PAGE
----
Overall this was a fantastic experience and has provided more motivation for me to find opportunities for deeper conversations about things that really matter with small groups of people in face to face situations. In other words pretty much the opposite of what we all spend more time doing everyday, staring at screens. One Small Step made me realize that its just as interesting and valuable to do all of that with people I don’t know and/or don’t agree with.


On the dawn of being a parent to adults

On this day 20 and then again 18 years ago, I became a father. ?So as of today, officially / legally I am a father of adults, rather than children. ?While I expect it might take me a while to stop talking to people about how my “kids” are doing, the fact is that you have both been on the path to adulthood for a long time now. ?Looking back, it’s clear to me now that I actually didn’t become an adult fully until your mother and I became responsible for the two of you. ?Maybe I’m still not fully an adult?
On this special occasion for all of us, I wanted to take the time to write down what’s on my mind and a few wishes for you as you live the rest of your lives as adults.
First off, try your best to keep the best of your child hood: the curiosity you each meet the world with, your kind nature and most of all your deep friendship with each other.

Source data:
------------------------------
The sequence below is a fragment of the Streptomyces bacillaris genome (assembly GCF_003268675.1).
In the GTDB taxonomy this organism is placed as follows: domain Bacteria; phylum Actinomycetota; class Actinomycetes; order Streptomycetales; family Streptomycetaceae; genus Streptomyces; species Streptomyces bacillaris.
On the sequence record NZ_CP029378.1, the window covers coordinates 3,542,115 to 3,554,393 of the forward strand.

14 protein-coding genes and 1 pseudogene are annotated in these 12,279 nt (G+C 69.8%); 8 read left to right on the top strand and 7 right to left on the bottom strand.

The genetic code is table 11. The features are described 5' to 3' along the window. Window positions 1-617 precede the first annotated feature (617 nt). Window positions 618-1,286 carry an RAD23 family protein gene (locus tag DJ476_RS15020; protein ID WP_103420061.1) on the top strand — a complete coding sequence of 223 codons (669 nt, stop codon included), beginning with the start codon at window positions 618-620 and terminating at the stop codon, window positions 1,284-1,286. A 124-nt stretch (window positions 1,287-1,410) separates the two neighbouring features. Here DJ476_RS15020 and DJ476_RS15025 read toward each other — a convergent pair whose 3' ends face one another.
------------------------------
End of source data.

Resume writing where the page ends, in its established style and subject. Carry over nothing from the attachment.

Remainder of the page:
Next, leave the necessary, but unpleasant aspects of childhood behind: the petty jealously, the need to fit in and go along with the crowd and certainly the lack of self assurance and self esteem.
Being a parent to adults doesn’t end the worries of parenthood. ?I worry that I haven’t done enough to prepare you, but then I see how well adjusted you are and that vanishes. ?I worry that I will loose my relationship with you, but then I find myself deep in a conversation and know that we’ll always be able to talk with each other. ?I worry most of all about what the world will bring you, but then I am calmed by the knowledge of what you will bring to the world.
You are each the greatest achievement of my life and I am thankful to have played a small part in who you are and am more excited than anything to be able to see who you will become.



We started watching Murder Mountain on Netflix last night. Only a few episodes in, so not sure I’d recommend it yet, but so far so good.
One of the central themes is the large number of missing persons from this one county in California, which also happens to the the same county that supposedly produces 60% of the weed in the US (not sure how this is determined…). As I was watching last night, I started to ponder what it means to me “missing”. It seems to me that it wouldn’t make sense for someone to describe themselves as missing. The closest they might come that would make sense is to describe themselves as hiding, but that’s not the same as missing.
Missing is not a property of a person, but rather of a person’s relationship with other people placed on them by those other people. The only people considered missing are in that category because someone is missing them. Someone else wants to know where they are but doesn’t.
That got me to thinking about how many other labels are applied to us by those we are in relationship with rather than that we choose ourselves. That seems like a long list.